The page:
Tax havens: The US is the new Switzerland
Looking to hide assets or avoid taxes in your home country? America welcomes your money. The US claimed the #2 spot on the Financial Secrecy Index (FSI), as measured and studied by the Tax Justice Network (TJN). In the fallout of the Panama Papers and the Paradise Papers, there is an increased focus on financial secrecy and how it facilitates illicit activity, tax evasion, and capital flight. Financially secretive jurisdictions, also known as tax havens, are no longer limited to small tropical islands with palm trees. Instead, they now include some of the largest countries in the world.
How did the US make it to #2, just behind Switzerland?
I suspect some of you are surprised to know that the US is the 2nd most financially secretive nation in the world. However, it really isn’t that surprising. Please let me explain.
The FSI ranks jurisdictions according to their secrecy and the scale of their offshore financial activities. It is a tool for understanding global financial secrecy, tax havens, and illicit financial flows.
Specifically, the FSI studies such things as:
Whether a country has a publicly accessable database of beneficial owners of companies
The extent of bank secrecy and anti-money laundering laws
The breadth of international cooperation in exchanging information and entering into bi-lateral tax treaties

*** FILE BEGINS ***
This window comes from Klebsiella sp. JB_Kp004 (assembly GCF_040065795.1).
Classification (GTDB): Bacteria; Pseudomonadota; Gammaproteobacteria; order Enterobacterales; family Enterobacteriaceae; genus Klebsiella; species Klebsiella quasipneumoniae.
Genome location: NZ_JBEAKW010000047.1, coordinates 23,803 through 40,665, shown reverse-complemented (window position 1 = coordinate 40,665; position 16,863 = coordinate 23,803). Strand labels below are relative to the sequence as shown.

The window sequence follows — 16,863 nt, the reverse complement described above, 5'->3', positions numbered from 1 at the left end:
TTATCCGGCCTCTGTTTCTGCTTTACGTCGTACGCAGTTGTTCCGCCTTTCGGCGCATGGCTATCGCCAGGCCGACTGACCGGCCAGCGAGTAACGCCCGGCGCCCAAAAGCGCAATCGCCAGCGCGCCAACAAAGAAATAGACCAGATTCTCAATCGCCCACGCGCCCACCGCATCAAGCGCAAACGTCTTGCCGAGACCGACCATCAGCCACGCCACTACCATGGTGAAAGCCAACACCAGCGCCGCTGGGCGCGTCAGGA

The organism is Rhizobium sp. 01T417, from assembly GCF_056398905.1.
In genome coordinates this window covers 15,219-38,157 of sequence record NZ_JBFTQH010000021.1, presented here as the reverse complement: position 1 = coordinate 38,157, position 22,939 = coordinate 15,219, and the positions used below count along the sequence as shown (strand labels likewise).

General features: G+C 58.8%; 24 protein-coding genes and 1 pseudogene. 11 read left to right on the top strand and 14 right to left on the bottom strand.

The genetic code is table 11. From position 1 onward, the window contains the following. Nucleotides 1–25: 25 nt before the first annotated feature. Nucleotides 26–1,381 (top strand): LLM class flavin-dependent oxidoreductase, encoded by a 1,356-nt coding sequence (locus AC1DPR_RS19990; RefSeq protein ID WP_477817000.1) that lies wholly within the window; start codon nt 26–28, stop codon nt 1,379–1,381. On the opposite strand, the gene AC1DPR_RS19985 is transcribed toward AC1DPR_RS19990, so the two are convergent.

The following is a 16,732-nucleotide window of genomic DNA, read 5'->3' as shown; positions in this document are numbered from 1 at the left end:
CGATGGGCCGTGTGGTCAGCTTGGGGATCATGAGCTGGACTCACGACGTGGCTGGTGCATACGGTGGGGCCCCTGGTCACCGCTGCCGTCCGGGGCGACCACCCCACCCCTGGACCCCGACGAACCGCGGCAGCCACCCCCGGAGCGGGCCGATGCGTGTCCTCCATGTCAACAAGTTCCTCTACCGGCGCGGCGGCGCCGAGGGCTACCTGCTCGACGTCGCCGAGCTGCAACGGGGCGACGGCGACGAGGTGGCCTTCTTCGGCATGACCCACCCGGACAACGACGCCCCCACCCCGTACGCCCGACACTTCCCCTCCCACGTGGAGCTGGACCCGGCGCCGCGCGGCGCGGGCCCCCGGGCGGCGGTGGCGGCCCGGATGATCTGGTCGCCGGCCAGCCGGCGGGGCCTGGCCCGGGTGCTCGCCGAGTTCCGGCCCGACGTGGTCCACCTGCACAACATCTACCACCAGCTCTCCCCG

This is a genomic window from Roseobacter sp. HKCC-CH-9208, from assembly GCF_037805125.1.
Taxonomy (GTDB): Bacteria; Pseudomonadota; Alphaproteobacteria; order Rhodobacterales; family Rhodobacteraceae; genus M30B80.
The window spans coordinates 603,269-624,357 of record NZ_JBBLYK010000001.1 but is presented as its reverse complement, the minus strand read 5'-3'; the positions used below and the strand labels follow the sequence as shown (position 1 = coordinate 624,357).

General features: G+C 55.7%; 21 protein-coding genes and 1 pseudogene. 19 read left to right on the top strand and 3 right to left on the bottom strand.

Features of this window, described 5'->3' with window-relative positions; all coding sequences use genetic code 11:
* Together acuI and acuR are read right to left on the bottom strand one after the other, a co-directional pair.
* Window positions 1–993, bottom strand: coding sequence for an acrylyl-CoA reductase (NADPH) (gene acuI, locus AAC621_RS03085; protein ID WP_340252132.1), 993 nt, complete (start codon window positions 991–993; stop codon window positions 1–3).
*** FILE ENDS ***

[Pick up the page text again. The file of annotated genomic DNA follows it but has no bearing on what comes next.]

Although the US scores highly in the strength of its anti-money laundering laws, it fails dismally in transparency of company ownership and automatic exchange of information with other countries.
Failing in automatic data exchange
The US has FATCA, the Foreign Account Tax Compliance Act. See my previous post on that here. There are two (2) important things to know about FATCA. First, it requires all foreign banks to share personal information of its US customers with the IRS or risk paying a 30% tax. However, for the purpose of secrecy, FATCA does not require the US to provide reciprocal services to the foreign bank. In other words, US banks are not mandated to share information on foreign nationals who have accounts in US banks. You can probably start to see the problem with this arrangement.
The US has not agreed to the international standard of common reporting (CRS) which provides a reciprocity of reporting between counties to prevent tax evasion. As of January 2018, 98 countries have signed an agreement on CRS. Instead, it sticks with FATCA (see above).
Lacking in beneficial ownership disclosure
The US has many states that provide extreme anonymity and secrecy in identifying the actual human being(s) that own(s) a company. Nevada, Delaware, Wyoming, and South Dakota are atop the list with minimal requirements for forming a company. For example, to form a limited liability company (LLC) in Delaware, one just needs to hire a registered agent and pay a filing fee. There is no requirement to name member(s) of the LLC. When you don’t know who ultimate benefits from the activity of the company, it is difficult to prevent potentially nefarious activities such as money laundering, kleptocracy enabling, or terrorist financing.